Posted by: Patricia Salkin | December 4, 2009

Change in Board Membership After Vote on Application but Before Written Decision Does Not Invalidate Vote; and No Ethical Violation in Meeting with Applicant Before Submission

Following zoning board approval of a conditional use permit in December 2005 for a 225,000 sq. ft. Wal-Mart Supercenter and Tire Lube Express Store after 16 public hearings on the application which had commenced in July 2005, neighbors challenged the 2-1 vote to approve since one board a member was replaced on January 3, 2006 before a written decision was issued. The opponents of the approval asserted that this made the vote 1-1.

The Court of Pleas upheld the board’s decision, and the Pennsylvania Commonwealth Court agreed, holding that the final decision of the board occurred at the December 28, 2005 meeting, and not the date the written decision with findings of fact was issued. The Court relied in part on the Commonwealth’s Open Meetings Law, stating, “To hold that the January 23, 2006, written decision was the final decision of the Board would vitiate the Sunshine Act’s requirement that all official action, such as votes, take place at a public meeting. Finding that the written decision of a governing body is the final decision would open the door to a governing body voting one way at the open meeting and then issuing a written final decision at odds with the vote.”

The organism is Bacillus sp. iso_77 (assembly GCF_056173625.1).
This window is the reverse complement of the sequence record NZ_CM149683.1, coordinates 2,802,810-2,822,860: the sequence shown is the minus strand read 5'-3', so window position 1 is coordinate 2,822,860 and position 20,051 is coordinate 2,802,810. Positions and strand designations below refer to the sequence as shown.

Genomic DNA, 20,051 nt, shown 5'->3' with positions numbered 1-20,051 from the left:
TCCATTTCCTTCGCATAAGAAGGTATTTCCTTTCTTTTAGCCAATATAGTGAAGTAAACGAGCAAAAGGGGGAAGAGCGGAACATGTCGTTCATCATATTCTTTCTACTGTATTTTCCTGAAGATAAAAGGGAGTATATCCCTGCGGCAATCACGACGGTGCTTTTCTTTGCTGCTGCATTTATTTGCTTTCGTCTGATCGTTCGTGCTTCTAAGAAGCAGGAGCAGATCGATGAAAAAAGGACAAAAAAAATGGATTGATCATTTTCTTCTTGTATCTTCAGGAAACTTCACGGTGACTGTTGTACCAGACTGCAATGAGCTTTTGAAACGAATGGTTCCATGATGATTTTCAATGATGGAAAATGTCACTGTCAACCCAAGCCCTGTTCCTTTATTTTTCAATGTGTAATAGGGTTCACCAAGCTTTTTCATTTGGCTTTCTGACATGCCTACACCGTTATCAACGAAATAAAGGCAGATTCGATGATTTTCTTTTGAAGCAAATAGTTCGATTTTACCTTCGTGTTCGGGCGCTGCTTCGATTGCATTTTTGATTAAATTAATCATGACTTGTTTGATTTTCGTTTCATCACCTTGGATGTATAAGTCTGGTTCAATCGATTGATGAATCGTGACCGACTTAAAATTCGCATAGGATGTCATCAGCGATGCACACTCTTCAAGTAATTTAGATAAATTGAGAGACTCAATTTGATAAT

Project opponents also asserted that the Township Supervisor should have recused himself from voting alleging that he had met with representatives of Wal-Mart regarding possible development of the Property prior to submission of Wal-Mart’s application for a conditional use, and that his alleged statements in local newspapers that he believed that the road improvement that the development would bring would improve traffic conditions. In acknowledging that the Supervisor and staff met with Walmart three times before an application was submitted, the Court said that state law only prohibits communications between the board and parties to a hearing only after commencement of the hearing. With respect to the Supervisor’s statements to local newspapers, the Court said that this cannot necessarily be interpreted as support for the development. The Court explained that the Supervisor “merely noted his belief that traffic conditions would improve if the property was developed. He did not state that the property should be developed, a statement which would have indicated prejudgment or a degree of actual bias.” 

Appeal of Arnold, 2009 WL 3644797 (PA. Commwlth Ct. 11/5/2009).

The opinion can be accessed at:

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